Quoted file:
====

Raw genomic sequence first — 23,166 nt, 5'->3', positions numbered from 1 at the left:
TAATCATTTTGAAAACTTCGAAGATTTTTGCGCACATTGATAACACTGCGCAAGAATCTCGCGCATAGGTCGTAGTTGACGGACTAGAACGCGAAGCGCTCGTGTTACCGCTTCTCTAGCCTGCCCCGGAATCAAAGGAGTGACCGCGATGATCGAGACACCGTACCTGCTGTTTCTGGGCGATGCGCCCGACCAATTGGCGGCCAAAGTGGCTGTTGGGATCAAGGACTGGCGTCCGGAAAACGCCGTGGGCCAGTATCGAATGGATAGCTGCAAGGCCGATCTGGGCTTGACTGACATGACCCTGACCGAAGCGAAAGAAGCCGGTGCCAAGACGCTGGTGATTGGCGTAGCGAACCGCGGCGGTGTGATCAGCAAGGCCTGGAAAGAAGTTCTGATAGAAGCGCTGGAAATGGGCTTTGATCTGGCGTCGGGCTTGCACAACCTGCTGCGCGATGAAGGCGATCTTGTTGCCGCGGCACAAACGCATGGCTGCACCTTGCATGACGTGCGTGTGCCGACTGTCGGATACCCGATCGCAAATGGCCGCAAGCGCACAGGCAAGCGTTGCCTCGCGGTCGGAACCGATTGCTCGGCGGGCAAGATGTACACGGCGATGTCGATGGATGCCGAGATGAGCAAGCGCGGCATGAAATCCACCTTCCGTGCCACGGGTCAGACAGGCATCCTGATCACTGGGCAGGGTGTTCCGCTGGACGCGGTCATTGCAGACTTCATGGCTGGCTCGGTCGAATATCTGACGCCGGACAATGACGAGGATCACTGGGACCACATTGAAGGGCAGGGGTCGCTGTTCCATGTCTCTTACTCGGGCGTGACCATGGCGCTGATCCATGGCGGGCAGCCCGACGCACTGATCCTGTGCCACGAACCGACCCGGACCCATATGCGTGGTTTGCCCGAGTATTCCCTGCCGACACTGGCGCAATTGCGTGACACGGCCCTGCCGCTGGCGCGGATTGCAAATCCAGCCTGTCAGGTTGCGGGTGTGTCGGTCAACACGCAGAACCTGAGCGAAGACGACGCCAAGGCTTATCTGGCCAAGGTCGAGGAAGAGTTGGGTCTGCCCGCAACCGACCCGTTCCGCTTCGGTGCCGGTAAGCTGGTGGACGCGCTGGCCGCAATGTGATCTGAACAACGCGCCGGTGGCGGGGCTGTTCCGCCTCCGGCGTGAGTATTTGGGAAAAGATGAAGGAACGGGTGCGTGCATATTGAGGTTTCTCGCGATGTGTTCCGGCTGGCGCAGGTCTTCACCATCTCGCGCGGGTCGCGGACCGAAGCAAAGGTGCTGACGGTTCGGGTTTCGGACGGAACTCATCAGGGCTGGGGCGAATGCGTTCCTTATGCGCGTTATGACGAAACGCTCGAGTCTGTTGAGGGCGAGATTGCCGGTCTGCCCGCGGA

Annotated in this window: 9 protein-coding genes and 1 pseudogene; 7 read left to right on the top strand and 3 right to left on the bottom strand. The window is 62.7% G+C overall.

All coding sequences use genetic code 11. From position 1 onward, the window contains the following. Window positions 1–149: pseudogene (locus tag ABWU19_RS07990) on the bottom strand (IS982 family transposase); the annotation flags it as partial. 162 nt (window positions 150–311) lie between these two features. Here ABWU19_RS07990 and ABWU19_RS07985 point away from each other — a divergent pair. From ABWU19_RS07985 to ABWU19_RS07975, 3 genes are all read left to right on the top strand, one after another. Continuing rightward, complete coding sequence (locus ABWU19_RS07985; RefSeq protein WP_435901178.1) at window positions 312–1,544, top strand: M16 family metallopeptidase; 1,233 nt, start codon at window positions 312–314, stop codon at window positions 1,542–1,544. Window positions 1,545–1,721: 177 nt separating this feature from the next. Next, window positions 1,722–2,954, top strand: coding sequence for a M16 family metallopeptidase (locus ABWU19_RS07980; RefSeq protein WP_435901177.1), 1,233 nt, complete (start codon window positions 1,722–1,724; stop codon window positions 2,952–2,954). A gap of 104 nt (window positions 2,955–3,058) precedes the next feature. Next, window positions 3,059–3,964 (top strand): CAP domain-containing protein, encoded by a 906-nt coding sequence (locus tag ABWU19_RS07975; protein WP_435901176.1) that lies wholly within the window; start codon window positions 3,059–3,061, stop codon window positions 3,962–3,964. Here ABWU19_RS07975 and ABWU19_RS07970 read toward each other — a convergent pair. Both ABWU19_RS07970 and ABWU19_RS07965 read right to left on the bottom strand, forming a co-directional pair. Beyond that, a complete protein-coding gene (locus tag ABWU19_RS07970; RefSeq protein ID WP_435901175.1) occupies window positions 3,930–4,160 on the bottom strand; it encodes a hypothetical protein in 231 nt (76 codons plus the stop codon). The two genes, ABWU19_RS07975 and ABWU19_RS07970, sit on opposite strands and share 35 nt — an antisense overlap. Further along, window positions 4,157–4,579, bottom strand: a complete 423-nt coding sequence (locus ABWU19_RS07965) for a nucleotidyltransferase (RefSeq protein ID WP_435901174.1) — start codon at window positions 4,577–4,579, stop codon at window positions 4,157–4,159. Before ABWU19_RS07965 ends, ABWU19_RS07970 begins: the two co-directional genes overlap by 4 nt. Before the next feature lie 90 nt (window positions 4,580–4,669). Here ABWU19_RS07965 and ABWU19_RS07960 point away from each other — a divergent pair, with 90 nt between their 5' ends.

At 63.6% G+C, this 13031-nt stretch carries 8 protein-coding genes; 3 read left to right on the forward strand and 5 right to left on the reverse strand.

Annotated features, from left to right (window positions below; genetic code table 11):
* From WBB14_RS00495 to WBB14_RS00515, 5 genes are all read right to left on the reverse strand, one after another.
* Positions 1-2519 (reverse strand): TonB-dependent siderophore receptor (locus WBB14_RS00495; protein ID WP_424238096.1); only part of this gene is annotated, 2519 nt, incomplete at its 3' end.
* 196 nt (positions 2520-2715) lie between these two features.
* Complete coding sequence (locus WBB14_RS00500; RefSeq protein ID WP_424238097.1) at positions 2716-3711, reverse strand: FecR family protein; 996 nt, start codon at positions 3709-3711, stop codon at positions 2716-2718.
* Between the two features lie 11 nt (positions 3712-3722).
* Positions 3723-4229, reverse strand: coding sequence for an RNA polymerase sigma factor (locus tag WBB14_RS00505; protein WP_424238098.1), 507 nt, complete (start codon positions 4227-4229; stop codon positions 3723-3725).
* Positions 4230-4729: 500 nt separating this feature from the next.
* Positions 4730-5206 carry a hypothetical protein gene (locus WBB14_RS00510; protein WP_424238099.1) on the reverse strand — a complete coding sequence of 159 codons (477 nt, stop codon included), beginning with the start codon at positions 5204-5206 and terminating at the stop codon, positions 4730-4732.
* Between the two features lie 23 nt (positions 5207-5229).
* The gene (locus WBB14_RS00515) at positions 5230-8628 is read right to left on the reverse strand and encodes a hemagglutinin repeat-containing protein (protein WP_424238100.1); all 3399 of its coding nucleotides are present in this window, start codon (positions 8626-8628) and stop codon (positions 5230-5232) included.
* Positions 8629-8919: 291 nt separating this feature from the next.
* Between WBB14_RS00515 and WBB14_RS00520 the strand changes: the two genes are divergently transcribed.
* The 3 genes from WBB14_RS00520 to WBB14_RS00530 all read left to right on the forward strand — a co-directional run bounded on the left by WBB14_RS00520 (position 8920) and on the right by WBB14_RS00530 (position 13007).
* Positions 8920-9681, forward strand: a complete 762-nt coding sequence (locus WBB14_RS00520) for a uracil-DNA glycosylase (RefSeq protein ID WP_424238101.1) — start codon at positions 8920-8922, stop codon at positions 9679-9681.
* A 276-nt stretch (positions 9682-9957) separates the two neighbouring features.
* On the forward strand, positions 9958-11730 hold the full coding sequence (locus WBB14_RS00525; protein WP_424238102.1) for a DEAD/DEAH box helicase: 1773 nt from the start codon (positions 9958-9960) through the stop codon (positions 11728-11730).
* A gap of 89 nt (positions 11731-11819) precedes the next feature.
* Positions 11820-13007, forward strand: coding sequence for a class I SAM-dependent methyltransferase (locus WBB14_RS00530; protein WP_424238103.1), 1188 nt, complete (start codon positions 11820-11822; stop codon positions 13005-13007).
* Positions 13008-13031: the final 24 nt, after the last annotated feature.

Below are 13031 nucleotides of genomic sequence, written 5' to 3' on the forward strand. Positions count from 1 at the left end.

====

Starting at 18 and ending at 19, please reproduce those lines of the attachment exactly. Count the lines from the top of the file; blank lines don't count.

* Between WBB14_RS00515 and WBB14_RS00520 the strand changes: the two genes are divergently transcribed.
* The 3 genes from WBB14_RS00520 to WBB14_RS00530 all read left to right on the forward strand — a co-directional run bounded on the left by WBB14_RS00520 (position 8920) and on the right by WBB14_RS00530 (position 13007).